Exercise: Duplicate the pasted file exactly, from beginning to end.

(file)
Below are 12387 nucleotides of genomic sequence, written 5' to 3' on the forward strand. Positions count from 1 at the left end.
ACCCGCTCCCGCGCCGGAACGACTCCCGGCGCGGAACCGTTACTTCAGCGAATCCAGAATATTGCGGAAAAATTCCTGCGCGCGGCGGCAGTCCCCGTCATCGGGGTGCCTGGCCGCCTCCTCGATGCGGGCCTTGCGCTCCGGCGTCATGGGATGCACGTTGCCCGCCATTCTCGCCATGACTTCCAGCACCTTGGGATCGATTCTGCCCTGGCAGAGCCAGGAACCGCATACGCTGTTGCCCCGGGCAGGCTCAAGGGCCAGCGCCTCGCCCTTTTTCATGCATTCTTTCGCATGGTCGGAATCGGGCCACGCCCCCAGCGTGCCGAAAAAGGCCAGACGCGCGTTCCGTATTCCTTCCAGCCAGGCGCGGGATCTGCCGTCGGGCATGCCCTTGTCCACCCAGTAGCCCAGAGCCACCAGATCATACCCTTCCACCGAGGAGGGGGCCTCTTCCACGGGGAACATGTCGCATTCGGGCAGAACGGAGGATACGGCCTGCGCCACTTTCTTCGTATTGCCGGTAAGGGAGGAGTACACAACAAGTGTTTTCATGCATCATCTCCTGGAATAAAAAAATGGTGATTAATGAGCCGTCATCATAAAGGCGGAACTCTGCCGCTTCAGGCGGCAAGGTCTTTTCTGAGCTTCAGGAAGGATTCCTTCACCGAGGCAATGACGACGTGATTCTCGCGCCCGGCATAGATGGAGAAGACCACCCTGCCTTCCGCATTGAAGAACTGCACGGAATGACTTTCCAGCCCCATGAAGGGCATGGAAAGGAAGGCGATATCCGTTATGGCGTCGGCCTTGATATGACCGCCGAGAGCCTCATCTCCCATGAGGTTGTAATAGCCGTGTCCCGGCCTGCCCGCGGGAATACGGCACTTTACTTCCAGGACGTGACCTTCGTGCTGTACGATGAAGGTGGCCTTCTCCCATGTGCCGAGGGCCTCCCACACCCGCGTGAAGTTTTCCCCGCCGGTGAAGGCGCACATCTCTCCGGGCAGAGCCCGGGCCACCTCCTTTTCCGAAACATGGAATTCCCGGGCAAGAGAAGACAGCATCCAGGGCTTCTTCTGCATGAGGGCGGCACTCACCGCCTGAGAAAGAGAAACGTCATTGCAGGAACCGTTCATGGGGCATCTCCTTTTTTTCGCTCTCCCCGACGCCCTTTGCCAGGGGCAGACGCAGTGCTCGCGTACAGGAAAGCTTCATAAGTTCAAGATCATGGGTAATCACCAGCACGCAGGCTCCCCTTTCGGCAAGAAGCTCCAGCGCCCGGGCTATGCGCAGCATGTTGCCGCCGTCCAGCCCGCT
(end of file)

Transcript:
Below are 12387 nucleotides of genomic sequence, written 5' to 3' on the forward strand. Positions count from 1 at the left end.
ACCCGCTCCCGCGCCGGAACGACTCCCGGCGCGGAACCGTTACTTCAGCGAATCCAGAATATTGCGGAAAAATTCCTGCGCGCGGCGGCAGTCCCCGTCATCGGGGTGCCTGGCCGCCTCCTCGATGCGGGCCTTGCGCTCCGGCGTCATGGGATGCACGTTGCCCGCCATTCTCGCCATGACTTCCAGCACCTTGGGATCGATTCTGCCCTGGCAGAGCCAGGAACCGCATACGCTGTTGCCCCGGGCAGGCTCAAGGGCCAGCGCCTCGCCCTTTTTCATGCATTCTTTCGCATGGTCGGAATCGGGCCACGCCCCCAGCGTGCCGAAAAAGGCCAGACGCGCGTTCCGTATTCCTTCCAGCCAGGCGCGGGATCTGCCGTCGGGCATGCCCTTGTCCACCCAGTAGCCCAGAGCCACCAGATCATACCCTTCCACCGAGGAGGGGGCCTCTTCCACGGGGAACATGTCGCATTCGGGCAGAACGGAGGATACGGCCTGCGCCACTTTCTTCGTATTGCCGGTAAGGGAGGAGTACACAACAAGTGTTTTCATGCATCATCTCCTGGAATAAAAAAATGGTGATTAATGAGCCGTCATCATAAAGGCGGAACTCTGCCGCTTCAGGCGGCAAGGTCTTTTCTGAGCTTCAGGAAGGATTCCTTCACCGAGGCAATGACGACGTGATTCTCGCGCCCGGCATAGATGGAGAAGACCACCCTGCCTTCCGCATTGAAGAACTGCACGGAATGACTTTCCAGCCCCATGAAGGGCATGGAAAGGAAGGCGATATCCGTTATGGCGTCGGCCTTGATATGACCGCCGAGAGCCTCATCTCCCATGAGGTTGTAATAGCCGTGTCCCGGCCTGCCCGCGGGAATACGGCACTTTACTTCCAGGACGTGACCTTCGTGCTGTACGATGAAGGTGGCCTTCTCCCATGTGCCGAGGGCCTCCCACACCCGCGTGAAGTTTTCCCCGCCGGTGAAGGCGCACATCTCTCCGGGCAGAGCCCGGGCCACCTCCTTTTCCGAAACATGGAATTCCCGGGCAAGAGAAGACAGCATCCAGGGCTTCTTCTGCATGAGGGCGGCACTCACCGCCTGAGAAAGAGAAACGTCATTGCAGGAACCGTTCATGGGGCATCTCCTTTTTTTCGCTCTCCCCGACGCCCTTTGCCAGGGGCAGACGCAGTGCTCGCGTACAGGAAAGCTTCATAAGTTCAAGATCATGGGTAATCACCAGCACGCAGGCTCCCCTTTCGGCAAGAAGCTCCAGCGCCCGGGCTATGCGCAGCATGTTGCCGCCGTCCAGCCCGCT